clock menu more-arrow no yes

Filed under:

The Aftermath of the Falcons Front Office Shakeup

New, comments

Hint: It's not as big of a deal as you might first suspect, but it still speaks volumes.

Denny Medley-USA TODAY Sports

In case you missed it somehow, the Falcons restructured their front office last night, taking Dimitroff out of scouting and elevating Scott Pioli in the process. This is a noteworthy move, one with a host of repercussions, but one that is inevitably going to be inflated to the point where it assumes an importance it does not have.

Let's start with the two major changes here, both of them significant for the year ahead, and both of which were a little unexpected.

  1. Thomas Dimitroff has been removed from scouting. He'll retain control of the 53 man roster, the salary cap and player affairs, plus other, more nebulous responsibilities. That more or less guarantees he'll be retained, in my mind, but it does alter his role.
  2. Scott Pioli is now in charge of scouting, which means he'll have a major role in the draft and in free agency in 2015 and potentially beyond. From 2000-2008 he was in charge of player personnel in New England, where he had an active role in building one of the great teams of the 21st century.

Ultimately, this move is one I approve of, even if the timing is odd and suggests the Falcons already have their head coach lined up. Presumably, a top candidate or two has agreed to this structure, and the Falcons are just getting around to announcing it now. But why do I like it?

In the press release, Blank talked about this being the best possible alignment for the team.

"After reviewing all of our options – internally and externally – I have no reservations that this is the best approach to setting up our player personnel groups for future success."

I actually find it difficult to disagree with that assessment. Dimitroff will retain final say over free agency and the draft, but he's removed from the day-to-day scouting work, where his tendencies toward collaboration with the head coach and an ongoing allergy to pass rushers clearly irked Arthur Blank and a large portion of the fanbase. His cap management has consistently been good, so keeping him in that role and having him still involved in free agency and the draft makes a certain amount of sense.

Meanwhile, Pioli winds up in his most natural role. As a full-time general manager, his tenure was marked by paranoia, a failure to acquire a quarterback and a strong dislike from fans. As a director of player personnel in New England, he consistently worked in tandem with Bill Belichick to unearth gems in the draft, make savvy acquisitions and generally surround the legendary Tom Brady with enough talent to keep the Patriots rolling. With a ton of control he's run into problems, but when he's just in charge of acquiring players, Pioli has consistently done a good job...providing he has a quarterback in the fold. He does in Atlanta.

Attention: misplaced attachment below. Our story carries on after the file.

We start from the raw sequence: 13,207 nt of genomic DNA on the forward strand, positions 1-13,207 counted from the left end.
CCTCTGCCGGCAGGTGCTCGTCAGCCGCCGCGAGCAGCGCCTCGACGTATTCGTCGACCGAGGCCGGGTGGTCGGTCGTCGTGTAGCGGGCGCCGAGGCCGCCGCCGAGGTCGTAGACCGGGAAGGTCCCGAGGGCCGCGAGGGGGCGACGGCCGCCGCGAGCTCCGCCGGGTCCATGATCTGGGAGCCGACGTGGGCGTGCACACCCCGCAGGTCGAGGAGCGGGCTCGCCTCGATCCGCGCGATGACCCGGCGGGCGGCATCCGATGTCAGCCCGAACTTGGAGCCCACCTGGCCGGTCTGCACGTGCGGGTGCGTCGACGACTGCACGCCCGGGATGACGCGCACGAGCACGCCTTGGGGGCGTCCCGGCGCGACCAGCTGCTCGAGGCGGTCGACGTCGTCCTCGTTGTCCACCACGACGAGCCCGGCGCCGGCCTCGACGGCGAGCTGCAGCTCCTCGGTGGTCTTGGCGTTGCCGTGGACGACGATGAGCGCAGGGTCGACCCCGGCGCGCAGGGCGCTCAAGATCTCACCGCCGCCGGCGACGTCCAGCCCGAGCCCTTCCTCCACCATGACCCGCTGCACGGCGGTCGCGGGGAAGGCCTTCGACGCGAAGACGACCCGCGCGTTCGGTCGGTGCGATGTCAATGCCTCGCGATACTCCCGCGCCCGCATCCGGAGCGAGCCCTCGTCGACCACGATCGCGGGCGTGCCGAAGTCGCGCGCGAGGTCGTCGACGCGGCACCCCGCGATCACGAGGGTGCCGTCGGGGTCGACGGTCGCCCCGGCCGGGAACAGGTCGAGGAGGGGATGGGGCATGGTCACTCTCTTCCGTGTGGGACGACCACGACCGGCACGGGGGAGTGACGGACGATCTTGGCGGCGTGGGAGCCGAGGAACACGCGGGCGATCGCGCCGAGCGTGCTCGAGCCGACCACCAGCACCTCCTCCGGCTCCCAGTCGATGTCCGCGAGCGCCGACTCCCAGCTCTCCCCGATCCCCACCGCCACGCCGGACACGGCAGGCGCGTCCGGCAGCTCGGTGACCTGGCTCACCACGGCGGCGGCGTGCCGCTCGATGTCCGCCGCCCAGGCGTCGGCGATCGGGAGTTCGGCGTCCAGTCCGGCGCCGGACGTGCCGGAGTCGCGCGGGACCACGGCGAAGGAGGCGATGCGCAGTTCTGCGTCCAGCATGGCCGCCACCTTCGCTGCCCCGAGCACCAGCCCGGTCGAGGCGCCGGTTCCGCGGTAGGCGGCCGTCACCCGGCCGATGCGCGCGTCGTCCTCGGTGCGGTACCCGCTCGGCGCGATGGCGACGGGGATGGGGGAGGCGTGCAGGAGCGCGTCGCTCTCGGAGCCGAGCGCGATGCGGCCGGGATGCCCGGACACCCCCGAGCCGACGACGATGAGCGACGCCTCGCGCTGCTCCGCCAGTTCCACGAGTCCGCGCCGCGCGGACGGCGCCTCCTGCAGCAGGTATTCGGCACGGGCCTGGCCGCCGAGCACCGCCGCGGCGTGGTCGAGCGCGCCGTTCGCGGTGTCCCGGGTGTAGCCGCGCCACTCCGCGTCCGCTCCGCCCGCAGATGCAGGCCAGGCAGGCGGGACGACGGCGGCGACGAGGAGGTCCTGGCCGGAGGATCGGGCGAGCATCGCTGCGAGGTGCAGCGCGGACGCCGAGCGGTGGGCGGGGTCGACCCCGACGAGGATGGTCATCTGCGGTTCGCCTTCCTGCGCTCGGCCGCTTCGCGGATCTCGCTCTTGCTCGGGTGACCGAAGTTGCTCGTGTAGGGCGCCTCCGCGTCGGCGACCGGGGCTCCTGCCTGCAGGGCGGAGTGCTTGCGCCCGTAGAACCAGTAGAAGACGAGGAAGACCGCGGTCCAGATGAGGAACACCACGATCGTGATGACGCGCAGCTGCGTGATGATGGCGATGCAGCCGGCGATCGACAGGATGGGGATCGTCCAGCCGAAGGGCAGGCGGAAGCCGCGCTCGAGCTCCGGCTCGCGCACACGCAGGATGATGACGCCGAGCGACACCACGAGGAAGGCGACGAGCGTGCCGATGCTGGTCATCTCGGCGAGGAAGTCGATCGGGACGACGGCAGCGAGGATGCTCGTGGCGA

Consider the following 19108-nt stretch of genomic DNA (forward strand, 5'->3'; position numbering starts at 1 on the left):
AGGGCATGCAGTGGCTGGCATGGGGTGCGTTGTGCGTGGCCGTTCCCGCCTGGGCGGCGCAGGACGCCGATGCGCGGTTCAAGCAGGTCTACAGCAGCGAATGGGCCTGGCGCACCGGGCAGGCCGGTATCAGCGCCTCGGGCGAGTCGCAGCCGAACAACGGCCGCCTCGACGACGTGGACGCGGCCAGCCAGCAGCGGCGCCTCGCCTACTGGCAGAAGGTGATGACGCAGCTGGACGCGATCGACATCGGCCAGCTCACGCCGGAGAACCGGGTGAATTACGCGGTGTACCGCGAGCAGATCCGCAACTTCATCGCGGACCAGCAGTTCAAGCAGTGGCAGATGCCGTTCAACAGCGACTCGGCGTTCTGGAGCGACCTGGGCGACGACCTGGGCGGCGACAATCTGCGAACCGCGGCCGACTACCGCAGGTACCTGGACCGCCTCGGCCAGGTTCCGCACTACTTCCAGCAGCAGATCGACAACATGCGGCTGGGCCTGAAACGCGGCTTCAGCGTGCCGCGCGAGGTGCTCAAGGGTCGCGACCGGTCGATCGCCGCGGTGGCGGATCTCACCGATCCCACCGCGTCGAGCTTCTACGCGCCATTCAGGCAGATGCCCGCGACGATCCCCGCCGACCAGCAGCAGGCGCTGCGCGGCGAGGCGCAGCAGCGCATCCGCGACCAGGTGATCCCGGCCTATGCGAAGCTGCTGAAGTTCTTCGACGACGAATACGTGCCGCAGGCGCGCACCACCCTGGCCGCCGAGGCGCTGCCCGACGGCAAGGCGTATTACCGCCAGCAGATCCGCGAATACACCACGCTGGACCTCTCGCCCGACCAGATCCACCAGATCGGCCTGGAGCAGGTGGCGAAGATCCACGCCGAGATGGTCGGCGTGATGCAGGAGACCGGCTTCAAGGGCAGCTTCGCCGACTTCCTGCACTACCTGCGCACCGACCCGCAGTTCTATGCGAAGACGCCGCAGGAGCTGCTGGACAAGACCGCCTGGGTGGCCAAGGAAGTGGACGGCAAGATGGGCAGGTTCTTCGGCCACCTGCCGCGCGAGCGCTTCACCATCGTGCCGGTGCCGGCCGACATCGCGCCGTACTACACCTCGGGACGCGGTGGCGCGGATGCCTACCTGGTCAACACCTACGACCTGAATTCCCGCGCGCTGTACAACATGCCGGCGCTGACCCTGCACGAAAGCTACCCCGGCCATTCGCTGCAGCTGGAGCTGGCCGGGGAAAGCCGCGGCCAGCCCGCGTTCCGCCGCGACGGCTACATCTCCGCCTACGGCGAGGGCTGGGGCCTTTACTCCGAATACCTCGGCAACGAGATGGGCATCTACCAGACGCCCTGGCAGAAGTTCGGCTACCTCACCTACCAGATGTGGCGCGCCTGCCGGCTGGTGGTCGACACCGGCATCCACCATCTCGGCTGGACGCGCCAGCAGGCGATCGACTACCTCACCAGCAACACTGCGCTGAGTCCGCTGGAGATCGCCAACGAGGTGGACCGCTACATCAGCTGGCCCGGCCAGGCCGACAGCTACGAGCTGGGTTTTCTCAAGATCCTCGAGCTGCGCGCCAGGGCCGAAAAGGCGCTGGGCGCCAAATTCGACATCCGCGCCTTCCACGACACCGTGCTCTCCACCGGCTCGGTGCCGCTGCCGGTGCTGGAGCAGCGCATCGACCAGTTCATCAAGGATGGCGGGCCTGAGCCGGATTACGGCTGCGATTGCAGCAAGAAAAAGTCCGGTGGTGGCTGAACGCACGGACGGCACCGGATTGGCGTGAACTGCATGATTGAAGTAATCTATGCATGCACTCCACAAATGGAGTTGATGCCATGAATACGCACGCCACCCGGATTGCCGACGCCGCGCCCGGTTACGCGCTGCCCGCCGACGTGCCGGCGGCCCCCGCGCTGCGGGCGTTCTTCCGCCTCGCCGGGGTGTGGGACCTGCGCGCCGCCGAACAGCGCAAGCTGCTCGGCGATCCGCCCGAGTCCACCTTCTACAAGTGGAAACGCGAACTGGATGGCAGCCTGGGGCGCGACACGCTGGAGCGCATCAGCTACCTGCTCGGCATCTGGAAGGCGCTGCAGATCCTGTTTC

Arthur Blank gets to make a statement about Dimitroff's talent acquisition—he's had spectacular acquisitions that set the Falcons up well from 2008-2012, and lousy ones that doomed them in 2013 and 2014—and shuffle his personnel department as he sees fit. The head coach will also answer directly to him and not Dimitroff, and said coach may have control over the 53 man roster when all is said and done. I'd prefer my owner not have a coach directly reporting to him, but what's done is done, and Blank has made sure he'll remain involved in operations while putting the front office in an alignment that he believes makes sense.

The upshot is that this move puts a little extra pressure on Dimitroff while ensuring he's deeply involved in the team's day-to-day operations, and it's a return to relevance for Pioli, who left Kansas City in disgrace but has years of experience to suggest he's an effective personnel man. The team's free agency hauls have consistently been okay-to-terrible under Dimitroff and the drafts have been a mixed bag, so if Pioli can improve that, good. Given how closely Pioli and Dimitroff will work together in 2015, though, I'd be surprised if this wound up being a seismic shift in the Falcons' hierarchy.

All bets are off if Pioli crushes the offseason and returns the Falcons to relevance in the blink of an eye, but it looks like this will be a tandem. The clear winner here is Pioli, even so, and he'll look to put his stamp on this team in earnest in the months ahead. If the changes and a quality coaching hire produce better results in 2015, I doubt many of us will care about this come December.

Your thoughts?